IFC Violated Disclosure Policy, Watchdog Says

17 January 2014

The World Bank’s private sector lending arm, the International Finance Corporation (IFC), violated IFC disclosure policies in connection with a controversial loan in Honduras, according to the IFC’s investigative branch.

The report by the Compliance Adviser/Ombudsman (CAO) concerned the IFC’s investment in Corporación Dinant in Honduras, a palm oil and food company “which has been associated with extensive human rights abuses, including the killing, kidnapping and forced eviction of farmers,” according to a group of civil society groups who have recently criticized the IFC’s response to the watchdog’s recommendations.

The CAO’s comments on transparency are just one among many criticisms leveled.

The IFC is faulted for not following policies to protect local communities. It failed to adhere to its own safeguard policies and let the company breach those policies, the report says. The IFC also “either failed to spot or deliberately ignored the serious social, political and human rights context in which this company is operating or where it did, failed to act effectively on the information,” the groups summarized in a recent letter.
Among other things, they called for consultations with the farmers´ organizations in the area and the suspension of any further disbursements to Corporación Dinant.

Regarding information, the report says the IFC has failed to disclose the Dinant Environmental and Social Assessment.

Text of the findings under a “Disclosure & Consultation” heading:

Key Findings

• IFC’s failure to disclose the Dinant E&S Assessment was not compliant with its Policy on Disclosure of Information (para. 13). IFC remains non-compliant on this point.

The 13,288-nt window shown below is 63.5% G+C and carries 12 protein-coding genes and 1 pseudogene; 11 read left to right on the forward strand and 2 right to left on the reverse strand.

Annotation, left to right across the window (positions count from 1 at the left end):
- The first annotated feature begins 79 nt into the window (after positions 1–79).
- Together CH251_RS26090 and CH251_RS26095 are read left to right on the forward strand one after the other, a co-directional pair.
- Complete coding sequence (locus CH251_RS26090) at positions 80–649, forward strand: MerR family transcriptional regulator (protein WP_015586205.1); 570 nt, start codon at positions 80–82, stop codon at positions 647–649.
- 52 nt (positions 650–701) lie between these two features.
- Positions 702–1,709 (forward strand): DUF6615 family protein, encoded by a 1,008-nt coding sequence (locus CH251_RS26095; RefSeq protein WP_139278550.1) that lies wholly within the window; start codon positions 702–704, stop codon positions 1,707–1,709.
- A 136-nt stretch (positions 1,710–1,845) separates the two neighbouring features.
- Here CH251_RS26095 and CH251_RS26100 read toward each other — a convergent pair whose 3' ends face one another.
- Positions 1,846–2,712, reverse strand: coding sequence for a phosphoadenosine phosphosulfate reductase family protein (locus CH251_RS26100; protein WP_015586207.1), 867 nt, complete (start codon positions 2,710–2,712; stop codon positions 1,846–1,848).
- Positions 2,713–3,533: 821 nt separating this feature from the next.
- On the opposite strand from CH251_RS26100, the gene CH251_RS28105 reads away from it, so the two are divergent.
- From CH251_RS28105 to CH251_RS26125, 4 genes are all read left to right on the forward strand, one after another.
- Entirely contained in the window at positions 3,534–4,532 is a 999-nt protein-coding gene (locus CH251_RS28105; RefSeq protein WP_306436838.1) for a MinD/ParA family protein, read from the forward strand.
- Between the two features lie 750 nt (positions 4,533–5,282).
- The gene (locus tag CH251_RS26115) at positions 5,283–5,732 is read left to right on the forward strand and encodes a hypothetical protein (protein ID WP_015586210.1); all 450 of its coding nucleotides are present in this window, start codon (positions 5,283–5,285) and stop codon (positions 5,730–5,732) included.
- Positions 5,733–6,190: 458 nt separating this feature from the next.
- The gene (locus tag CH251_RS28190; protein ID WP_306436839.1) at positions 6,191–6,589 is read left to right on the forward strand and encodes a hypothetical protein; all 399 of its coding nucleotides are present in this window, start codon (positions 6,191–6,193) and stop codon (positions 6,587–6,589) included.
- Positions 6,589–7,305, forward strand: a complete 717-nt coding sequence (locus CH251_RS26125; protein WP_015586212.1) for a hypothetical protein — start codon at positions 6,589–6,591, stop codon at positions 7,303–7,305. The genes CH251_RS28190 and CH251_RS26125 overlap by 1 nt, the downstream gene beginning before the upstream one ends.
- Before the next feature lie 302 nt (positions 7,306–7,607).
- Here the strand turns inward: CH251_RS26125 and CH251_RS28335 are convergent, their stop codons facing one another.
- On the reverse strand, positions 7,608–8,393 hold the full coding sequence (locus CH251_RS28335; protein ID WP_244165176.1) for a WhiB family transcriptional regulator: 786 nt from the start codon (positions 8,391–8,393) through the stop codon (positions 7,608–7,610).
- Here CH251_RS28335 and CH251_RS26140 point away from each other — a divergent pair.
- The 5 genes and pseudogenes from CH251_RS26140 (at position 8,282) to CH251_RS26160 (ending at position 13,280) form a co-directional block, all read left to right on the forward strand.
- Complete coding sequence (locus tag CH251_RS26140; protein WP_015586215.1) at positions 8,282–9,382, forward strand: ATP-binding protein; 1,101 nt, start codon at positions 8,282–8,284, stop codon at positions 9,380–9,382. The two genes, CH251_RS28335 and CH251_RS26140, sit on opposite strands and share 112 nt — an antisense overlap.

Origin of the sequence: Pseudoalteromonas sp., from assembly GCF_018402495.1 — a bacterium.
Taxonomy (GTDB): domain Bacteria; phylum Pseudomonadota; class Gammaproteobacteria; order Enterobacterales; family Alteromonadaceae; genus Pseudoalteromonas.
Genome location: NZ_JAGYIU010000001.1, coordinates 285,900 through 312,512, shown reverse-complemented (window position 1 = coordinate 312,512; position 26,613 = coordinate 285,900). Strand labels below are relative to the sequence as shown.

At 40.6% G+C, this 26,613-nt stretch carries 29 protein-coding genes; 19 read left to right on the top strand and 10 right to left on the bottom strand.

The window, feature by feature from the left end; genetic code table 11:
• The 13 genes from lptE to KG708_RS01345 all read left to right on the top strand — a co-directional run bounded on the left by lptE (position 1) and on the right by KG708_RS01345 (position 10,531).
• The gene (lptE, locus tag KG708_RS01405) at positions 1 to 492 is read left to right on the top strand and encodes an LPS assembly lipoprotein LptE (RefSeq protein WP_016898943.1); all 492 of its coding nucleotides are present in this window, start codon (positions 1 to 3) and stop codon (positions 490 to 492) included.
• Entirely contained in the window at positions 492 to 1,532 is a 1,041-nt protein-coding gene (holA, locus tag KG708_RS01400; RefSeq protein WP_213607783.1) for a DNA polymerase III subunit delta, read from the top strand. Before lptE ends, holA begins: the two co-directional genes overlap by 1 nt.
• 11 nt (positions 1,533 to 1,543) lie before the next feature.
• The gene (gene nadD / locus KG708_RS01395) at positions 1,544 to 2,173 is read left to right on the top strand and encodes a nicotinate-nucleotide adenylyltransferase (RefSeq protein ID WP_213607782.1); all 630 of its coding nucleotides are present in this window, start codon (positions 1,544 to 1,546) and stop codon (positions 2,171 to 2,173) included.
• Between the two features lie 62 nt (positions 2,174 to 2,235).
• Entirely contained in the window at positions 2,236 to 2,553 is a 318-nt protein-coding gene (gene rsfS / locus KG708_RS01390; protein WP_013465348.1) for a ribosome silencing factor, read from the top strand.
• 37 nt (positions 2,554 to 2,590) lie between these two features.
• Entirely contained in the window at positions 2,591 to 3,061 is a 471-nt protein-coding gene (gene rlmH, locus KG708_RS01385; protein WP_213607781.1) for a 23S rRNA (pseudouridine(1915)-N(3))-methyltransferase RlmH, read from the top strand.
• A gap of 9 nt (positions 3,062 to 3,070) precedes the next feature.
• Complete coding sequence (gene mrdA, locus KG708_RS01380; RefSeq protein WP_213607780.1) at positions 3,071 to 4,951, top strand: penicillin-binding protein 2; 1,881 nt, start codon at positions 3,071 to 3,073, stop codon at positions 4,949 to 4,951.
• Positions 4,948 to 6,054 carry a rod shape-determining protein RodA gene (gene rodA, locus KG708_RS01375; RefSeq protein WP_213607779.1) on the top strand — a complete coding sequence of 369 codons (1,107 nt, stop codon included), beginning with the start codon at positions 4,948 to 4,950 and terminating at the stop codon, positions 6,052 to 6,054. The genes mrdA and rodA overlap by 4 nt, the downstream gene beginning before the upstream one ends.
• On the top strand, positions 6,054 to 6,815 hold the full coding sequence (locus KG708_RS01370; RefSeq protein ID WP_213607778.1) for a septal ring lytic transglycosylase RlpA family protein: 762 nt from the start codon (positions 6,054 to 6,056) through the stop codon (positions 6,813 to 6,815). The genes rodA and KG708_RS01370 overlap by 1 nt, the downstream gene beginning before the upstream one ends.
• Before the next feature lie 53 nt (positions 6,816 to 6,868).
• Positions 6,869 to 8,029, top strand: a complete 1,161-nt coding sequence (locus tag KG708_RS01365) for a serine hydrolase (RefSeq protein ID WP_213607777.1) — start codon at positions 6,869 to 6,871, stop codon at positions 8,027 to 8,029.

• IFC supported a breach of PS1 (paras 20 & 26) by: (a) accepting the client’s disclosure of a modified translation of the ESRS in the place of the E&S Assessment, and (b) failing to assure itself that the client’s ESAP was disclosed to affected communities in an accessible form.
• IFC failed to ensure that the Dinant E&S Assessment met the consultation requirements set out in PS1 (para. 21).

IFC’s public disclosure of information around this investment was limited to its E&S review summary (ESRS) and Action Plan. Dinant disclosed a modified version of the ESRS through local government offices. CAO finds that IFC’s failure to disclose Dinant’s E&S Assessment document was in breach of its Policy on Disclosure of Information. Further, CAO finds that IFC supported a breach of PS1 by: (a) accepting the client’s disclosure of a modified translation of the ESRS in the place of the E&S Assessment, and (b) failing to assure itself that the client’s ESAP was disclosed to affected communities in an accessible form.

With regard to consultation, CAO finds no evidence that the communities living most proximate to Dinant’s properties were consulted during the preparation of the E&S Assessment, or in relation to the ESAP. The rationale for foregoing consultation as explained by IFC was that the project did not pose adverse impacts to local communities, and therefore that consultation was not required. Given the risks described in the E&S Assessment and acknowledged by IFC in applying E&S category B to the project, CAO finds that consultation was required as part of the E&S Assessment process. In not ensuring that this occurred, IFC failed to properly apply the Sustainability Policy, which requires IFC to ensure that its client’s E&S Assessment meets the requirements of PS1.

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Filed under: IFTI Watch

ABOUT IFTI WATCH

In this column, Washington, D.C.-based journalist Toby J. McIntosh reports on the latest developments in information disclosure in International Financial and Trade Institutions (IFTI).
Contact: freeinfo@gwu.edu or
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